"Material facts are those which might affect the outcome of the suit under the governing law, ' and a dispute is 'genuine' if the evidence is such that a reasonable jury could return a verdict for the nonmoving party.'" Coppola v. Bear Stearns & Co., 499 F.3d 144, 148 (2d Cir. 2007), quoting Anderson v. Liberty Lobby, Inc., 477 U.S. 242, 248 (1986); accord McCarthy v. Dun & Bradstreet Corp., 482 F.3d 184, 202 (2d Cir. 2007). "'[I]n ruling on a motion for summary judgment, a judge must ask himself not whether he thinks the evidence unmistakably favors one side or the other but whether a fair-minded jury could return a verdict for the [non-movant] on the evidence presented[.]'" Cine SK8, Inc. v. Town of Henrietta, 507 F.3d 778, 788 (2d Cir. 2007) (second alteration in original), quoting Readco, Inc. v. Marine Midland Bank, 81 F.3d 295, 298 (2d Cir. 1996).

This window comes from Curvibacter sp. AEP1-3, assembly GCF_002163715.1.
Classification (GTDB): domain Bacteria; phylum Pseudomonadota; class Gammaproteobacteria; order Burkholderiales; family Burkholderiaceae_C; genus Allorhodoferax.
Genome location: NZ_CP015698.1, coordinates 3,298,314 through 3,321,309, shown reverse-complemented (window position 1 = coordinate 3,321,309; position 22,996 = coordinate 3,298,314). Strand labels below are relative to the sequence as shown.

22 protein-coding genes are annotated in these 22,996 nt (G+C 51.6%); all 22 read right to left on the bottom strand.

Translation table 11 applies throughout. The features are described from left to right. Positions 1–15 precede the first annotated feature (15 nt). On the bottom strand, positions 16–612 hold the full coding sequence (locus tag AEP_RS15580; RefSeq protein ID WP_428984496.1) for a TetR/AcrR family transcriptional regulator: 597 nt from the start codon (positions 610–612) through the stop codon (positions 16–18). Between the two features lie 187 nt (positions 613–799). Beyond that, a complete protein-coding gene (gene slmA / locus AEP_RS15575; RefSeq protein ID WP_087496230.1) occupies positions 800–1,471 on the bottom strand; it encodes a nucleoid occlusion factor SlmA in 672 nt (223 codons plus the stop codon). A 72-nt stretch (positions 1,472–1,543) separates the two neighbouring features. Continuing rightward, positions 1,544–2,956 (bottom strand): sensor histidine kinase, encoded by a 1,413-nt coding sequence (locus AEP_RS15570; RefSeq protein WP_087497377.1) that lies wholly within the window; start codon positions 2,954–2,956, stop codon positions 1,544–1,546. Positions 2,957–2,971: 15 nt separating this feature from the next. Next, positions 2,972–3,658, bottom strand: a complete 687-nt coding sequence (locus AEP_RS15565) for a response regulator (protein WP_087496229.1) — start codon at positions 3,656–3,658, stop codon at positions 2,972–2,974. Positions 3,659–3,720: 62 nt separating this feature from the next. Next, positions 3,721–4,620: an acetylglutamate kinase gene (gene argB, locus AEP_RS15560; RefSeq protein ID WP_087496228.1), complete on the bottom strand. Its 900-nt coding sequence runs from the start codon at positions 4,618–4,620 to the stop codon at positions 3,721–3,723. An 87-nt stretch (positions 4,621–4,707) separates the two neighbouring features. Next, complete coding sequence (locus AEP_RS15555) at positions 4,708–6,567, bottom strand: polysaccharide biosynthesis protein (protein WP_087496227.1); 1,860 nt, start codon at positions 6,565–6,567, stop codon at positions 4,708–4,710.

Entry of summary judgment is appropriate "against a party who fails to make a showing sufficient to establish the existence of an element essential to that party's case, and on which that party will bear the burden of proof at trial." Celotex Corp. v. Catrett, 477 U.S. 317, 322 (1986). "In such a situation, there can be no genuine issue as to any material fact, ' since a complete failure of proof concerning an essential element of the nonmoving party's case necessarily renders all other facts immaterial." Celotex Corp. v. Catrett, supra, 477 U.S. at 322-23, citing Fed.R.Civ.P. 56.

2. Deliberate Indifference

Under the Eighth and the Fourteenth Amendments, the Government is obligated to provide medical care to inmates and pretrial detainees, respectively.[8] A police officer's "'[d]eliberate indifference to [the] serious medical needs of [an arrestee] constitutes the "unnecessary and wanton infliction of pain" proscribed by the [Constitution].'" Washington v. City of New York, 10 Civ. 389 (LTS)(JLC), 2011 WL ...